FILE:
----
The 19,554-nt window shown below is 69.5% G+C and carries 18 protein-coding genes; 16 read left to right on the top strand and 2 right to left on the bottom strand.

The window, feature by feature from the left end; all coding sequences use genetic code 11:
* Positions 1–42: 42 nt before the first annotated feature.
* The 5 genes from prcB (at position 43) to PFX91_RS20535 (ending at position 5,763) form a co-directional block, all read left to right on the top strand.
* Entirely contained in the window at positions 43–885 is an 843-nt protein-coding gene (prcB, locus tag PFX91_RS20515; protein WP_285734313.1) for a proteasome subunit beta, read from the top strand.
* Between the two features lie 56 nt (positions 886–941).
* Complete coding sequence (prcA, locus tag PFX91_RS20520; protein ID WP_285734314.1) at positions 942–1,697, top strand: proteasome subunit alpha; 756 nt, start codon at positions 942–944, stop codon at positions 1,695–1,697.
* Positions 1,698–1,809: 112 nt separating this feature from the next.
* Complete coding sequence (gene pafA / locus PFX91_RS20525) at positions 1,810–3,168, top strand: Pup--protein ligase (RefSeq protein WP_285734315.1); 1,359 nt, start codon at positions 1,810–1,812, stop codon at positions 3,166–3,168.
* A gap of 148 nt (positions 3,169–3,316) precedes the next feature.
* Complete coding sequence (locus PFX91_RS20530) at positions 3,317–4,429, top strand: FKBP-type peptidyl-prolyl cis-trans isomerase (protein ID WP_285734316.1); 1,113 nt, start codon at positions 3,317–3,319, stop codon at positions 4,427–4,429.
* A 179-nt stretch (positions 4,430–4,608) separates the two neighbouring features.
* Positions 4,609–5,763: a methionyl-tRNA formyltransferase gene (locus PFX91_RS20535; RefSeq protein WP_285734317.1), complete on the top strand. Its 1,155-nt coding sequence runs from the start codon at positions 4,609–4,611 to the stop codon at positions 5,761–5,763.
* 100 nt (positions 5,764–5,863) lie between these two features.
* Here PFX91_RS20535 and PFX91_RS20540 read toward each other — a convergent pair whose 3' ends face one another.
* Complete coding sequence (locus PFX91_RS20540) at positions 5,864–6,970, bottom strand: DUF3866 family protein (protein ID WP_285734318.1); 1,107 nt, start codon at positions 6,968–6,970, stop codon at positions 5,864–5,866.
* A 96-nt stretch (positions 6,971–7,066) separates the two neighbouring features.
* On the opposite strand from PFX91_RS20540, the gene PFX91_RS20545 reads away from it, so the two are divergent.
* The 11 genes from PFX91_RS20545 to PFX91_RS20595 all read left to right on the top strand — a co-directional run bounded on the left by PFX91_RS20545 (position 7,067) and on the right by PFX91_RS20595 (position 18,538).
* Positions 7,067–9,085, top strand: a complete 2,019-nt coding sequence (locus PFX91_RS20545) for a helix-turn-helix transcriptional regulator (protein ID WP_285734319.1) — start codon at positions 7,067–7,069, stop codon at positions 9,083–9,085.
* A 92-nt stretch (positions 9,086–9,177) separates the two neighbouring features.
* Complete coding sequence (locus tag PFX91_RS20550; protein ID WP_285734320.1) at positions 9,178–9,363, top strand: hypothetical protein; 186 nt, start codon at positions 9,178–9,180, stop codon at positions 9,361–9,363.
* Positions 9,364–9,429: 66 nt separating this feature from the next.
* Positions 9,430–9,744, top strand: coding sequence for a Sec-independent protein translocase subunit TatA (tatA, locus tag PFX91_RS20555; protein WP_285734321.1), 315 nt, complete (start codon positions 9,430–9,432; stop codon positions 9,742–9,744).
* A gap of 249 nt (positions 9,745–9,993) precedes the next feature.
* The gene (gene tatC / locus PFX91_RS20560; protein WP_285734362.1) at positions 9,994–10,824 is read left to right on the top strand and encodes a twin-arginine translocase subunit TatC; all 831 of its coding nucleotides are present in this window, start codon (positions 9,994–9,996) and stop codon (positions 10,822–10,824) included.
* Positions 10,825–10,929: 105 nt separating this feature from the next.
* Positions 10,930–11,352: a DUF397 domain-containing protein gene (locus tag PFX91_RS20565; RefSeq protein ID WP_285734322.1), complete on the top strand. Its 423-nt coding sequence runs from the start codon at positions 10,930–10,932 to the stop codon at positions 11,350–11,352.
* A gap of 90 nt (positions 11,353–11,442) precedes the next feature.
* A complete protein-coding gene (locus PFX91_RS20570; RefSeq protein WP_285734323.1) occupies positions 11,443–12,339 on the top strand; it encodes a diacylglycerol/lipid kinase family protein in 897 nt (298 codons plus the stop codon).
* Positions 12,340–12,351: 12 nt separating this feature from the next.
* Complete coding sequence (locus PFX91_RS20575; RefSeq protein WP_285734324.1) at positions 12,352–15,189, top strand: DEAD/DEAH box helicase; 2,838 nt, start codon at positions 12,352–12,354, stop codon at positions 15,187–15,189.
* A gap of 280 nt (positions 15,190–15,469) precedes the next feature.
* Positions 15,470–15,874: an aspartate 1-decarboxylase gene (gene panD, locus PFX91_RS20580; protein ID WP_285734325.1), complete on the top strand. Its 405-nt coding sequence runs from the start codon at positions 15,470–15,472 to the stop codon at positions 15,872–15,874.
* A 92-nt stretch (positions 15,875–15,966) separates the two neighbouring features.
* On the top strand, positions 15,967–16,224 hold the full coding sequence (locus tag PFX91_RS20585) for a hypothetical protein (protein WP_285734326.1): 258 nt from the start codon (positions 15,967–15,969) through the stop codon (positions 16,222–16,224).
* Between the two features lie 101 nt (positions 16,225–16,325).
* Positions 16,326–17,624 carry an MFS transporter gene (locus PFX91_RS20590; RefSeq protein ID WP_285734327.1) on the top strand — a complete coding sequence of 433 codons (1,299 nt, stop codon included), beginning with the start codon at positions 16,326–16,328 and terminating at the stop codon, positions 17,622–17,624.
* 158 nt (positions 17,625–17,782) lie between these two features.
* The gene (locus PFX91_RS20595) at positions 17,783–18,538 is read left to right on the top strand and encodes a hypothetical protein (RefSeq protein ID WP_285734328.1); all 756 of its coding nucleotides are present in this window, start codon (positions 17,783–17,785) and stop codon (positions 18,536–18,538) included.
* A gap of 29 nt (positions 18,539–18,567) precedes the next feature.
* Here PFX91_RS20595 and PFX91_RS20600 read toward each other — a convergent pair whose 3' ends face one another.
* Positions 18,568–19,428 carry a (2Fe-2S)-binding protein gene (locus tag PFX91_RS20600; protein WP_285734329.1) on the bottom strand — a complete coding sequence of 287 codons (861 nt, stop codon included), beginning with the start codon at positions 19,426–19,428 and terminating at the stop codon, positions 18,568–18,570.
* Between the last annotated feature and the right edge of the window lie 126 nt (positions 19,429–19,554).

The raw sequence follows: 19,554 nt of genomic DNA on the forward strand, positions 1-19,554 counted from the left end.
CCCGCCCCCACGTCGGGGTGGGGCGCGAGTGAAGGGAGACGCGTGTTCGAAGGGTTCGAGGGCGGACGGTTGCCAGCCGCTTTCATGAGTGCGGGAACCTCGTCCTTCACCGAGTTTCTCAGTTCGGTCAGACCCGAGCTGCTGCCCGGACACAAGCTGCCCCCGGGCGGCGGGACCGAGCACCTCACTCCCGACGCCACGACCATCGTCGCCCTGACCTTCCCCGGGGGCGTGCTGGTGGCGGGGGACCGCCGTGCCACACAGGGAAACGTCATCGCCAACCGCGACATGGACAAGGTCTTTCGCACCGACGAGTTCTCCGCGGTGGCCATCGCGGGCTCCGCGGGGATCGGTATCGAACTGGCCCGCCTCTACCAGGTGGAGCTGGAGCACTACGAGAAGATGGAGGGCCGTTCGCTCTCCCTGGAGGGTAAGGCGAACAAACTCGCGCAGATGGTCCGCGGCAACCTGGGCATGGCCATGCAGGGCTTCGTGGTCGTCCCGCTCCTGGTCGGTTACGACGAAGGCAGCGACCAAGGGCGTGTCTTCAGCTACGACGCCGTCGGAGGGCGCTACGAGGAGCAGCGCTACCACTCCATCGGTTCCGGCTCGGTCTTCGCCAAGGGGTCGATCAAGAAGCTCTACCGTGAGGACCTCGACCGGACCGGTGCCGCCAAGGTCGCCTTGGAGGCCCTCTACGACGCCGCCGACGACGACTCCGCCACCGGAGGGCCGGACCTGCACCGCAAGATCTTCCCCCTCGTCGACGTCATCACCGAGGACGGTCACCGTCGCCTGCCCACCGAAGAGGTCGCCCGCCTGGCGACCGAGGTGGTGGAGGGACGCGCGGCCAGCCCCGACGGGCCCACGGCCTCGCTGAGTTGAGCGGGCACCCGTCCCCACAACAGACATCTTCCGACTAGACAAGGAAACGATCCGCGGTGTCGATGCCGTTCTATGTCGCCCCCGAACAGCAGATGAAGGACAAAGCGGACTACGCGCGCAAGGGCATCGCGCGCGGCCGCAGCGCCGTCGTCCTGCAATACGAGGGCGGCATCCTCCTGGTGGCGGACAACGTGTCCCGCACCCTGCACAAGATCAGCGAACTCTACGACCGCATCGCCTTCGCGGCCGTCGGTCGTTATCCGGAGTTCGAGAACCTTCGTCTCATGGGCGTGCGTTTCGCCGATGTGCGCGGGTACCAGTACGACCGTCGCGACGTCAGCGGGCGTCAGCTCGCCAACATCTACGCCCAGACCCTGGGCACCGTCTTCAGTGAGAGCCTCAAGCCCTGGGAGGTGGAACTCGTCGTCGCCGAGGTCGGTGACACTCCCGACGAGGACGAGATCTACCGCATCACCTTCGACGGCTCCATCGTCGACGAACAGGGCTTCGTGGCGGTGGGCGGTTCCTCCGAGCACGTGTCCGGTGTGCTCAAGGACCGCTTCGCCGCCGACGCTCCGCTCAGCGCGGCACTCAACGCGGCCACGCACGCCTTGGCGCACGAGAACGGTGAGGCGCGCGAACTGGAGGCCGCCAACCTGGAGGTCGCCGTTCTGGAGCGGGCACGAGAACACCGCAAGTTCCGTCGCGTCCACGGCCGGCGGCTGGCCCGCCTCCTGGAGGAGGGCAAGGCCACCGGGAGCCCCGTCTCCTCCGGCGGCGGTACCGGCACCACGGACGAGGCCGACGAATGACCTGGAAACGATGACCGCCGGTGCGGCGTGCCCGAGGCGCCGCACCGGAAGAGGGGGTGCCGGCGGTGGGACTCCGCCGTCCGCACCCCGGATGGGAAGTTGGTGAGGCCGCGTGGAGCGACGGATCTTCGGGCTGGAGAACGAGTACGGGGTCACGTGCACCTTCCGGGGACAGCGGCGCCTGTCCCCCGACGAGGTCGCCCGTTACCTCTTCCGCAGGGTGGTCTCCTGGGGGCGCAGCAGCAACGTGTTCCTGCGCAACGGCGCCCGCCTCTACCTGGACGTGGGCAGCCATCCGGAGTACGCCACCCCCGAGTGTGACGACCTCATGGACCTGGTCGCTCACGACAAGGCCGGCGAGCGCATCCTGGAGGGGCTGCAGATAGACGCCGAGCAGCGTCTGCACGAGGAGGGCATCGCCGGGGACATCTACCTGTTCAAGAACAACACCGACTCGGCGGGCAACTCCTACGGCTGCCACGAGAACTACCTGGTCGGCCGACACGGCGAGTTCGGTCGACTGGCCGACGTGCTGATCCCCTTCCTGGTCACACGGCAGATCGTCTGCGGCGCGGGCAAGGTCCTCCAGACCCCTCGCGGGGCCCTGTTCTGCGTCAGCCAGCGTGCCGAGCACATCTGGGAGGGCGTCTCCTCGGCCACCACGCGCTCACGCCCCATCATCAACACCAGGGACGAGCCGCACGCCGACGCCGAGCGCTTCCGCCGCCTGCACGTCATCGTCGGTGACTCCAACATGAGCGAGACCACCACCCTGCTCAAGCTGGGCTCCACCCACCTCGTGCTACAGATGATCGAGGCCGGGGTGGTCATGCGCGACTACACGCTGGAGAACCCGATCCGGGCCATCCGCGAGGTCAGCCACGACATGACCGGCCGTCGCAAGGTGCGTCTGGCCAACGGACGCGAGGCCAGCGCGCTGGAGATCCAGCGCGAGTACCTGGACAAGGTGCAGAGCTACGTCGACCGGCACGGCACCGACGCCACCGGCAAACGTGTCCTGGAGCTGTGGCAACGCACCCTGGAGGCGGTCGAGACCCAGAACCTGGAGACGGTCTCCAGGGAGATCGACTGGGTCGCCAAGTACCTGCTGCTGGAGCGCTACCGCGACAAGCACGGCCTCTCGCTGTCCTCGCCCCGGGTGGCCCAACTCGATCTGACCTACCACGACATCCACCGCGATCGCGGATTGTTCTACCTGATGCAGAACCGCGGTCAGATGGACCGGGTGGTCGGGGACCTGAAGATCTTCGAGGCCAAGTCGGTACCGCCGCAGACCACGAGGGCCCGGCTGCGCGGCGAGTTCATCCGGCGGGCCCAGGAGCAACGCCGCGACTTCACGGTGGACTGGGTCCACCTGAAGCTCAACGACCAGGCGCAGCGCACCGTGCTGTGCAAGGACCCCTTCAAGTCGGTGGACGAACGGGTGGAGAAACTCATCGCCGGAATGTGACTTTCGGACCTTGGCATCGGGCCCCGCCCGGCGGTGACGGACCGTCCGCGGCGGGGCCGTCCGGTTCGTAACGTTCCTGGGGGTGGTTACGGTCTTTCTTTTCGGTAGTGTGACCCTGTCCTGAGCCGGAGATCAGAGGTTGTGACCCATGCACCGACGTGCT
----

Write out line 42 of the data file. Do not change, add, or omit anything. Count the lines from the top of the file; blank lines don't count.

* Here PFX91_RS20595 and PFX91_RS20600 read toward each other — a convergent pair whose 3' ends face one another.